Tips & Tricks to help you plan your next adventure
Yes we've done it. Like every man and his dog (or seemingly every super hot couple we've seen on the old Insta' and their super cute dog) we've bought a van and we're in the process of converting it to a camper. And to tell you the truth; its the best damn thing we've ever done! Or at least one of the best things we've done.. We've done and seen some pretty great stuff if we do say so ourselves.
Read on to see a play by play of us decking the van out. You may soon notice that I use the terms 'us' and 'we' very loosely throughout these conversion posts. When I say "we then put in a the bed frame" what I really mean is Sean did all the work involved in putting in the bed frame and I took a couple photos. To be fair on myself I did measure some things for him... But I'm 95% sure he double checked them when I was inside the house fetching him a cool drink.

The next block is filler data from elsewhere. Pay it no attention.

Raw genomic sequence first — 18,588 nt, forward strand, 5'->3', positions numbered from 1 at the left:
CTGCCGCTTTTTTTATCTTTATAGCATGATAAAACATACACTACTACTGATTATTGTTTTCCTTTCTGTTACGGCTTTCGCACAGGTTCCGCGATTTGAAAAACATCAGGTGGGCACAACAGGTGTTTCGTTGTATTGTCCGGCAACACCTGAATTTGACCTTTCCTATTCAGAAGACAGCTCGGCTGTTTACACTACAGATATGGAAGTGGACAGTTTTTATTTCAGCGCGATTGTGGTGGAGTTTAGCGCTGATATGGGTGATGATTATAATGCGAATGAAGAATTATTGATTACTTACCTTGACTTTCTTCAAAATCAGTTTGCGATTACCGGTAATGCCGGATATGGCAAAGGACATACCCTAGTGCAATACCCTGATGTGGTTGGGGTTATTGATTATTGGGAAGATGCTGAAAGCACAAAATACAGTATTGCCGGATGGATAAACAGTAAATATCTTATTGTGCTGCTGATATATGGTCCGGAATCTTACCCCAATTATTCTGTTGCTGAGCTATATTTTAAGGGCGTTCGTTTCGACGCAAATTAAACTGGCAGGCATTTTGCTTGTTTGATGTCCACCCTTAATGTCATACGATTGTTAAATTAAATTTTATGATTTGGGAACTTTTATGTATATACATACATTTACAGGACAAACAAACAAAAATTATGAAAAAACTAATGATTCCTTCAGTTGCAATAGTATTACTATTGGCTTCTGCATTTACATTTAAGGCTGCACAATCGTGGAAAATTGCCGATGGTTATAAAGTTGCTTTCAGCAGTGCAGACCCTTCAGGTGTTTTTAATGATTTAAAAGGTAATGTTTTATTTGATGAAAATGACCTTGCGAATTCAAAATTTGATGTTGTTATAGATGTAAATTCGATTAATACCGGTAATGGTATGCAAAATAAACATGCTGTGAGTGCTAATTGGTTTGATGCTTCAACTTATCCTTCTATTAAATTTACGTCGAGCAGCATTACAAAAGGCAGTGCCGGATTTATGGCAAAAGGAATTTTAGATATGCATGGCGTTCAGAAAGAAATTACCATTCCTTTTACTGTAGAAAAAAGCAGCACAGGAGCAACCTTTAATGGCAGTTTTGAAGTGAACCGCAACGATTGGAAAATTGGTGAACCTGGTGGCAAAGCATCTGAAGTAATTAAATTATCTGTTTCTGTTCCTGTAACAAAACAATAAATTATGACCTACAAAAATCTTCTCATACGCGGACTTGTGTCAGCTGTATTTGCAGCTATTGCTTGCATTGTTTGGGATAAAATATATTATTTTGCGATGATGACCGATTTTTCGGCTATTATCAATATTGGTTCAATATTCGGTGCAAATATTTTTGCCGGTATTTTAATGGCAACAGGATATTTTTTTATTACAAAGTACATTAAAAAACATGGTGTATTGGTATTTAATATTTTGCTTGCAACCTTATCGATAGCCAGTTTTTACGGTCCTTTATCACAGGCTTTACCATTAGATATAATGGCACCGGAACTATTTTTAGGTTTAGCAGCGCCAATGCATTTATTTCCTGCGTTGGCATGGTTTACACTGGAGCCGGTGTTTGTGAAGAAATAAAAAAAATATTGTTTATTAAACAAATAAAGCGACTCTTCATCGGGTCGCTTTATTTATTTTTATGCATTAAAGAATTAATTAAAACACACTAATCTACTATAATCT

Here are some photos of what we started with and the finished product thus far! We think it's coming along a treat. If you like what you see then keep scrolling for more info on how we've done it so far!
Tell me more, tell me more. Like what kind of car?
We bought a Volkswagen Transporter Runner.
This is a SWB (short wheel base for those who much like myself had no idea that vans came in different lengths until 6 months ago) transporter with absolutely no frills... well it does have bluetooth speakers and a reversing beeper thing. It's great and the perfect shell to make a home-on-wheels in!
Now for the Juicy Details aka a very brief overview of the kitting out!
After scouring Google, Instagram, Pinterest and all of the gazillion sources we now have at our fingertips for ideas we finally decided on the layout we'd use.
The key design aspects we were after included:
- Dual purpose use - Whilst this is a sweet holiday road trip or weekend getaway mobile for us, this little beauty has to also cart around a bunch of tools and building equipment on a day to day basis for Sean's work.
- Ability to sit comfortably upright on the bed/chair (Sean is over 6' tall)
- Being able to practically use the storage space underneath.
- Be able to walk through space from driver/passenger seat to back of van easily.
- Be able to store long objects (surfboards, some longer building materials) safely within the van.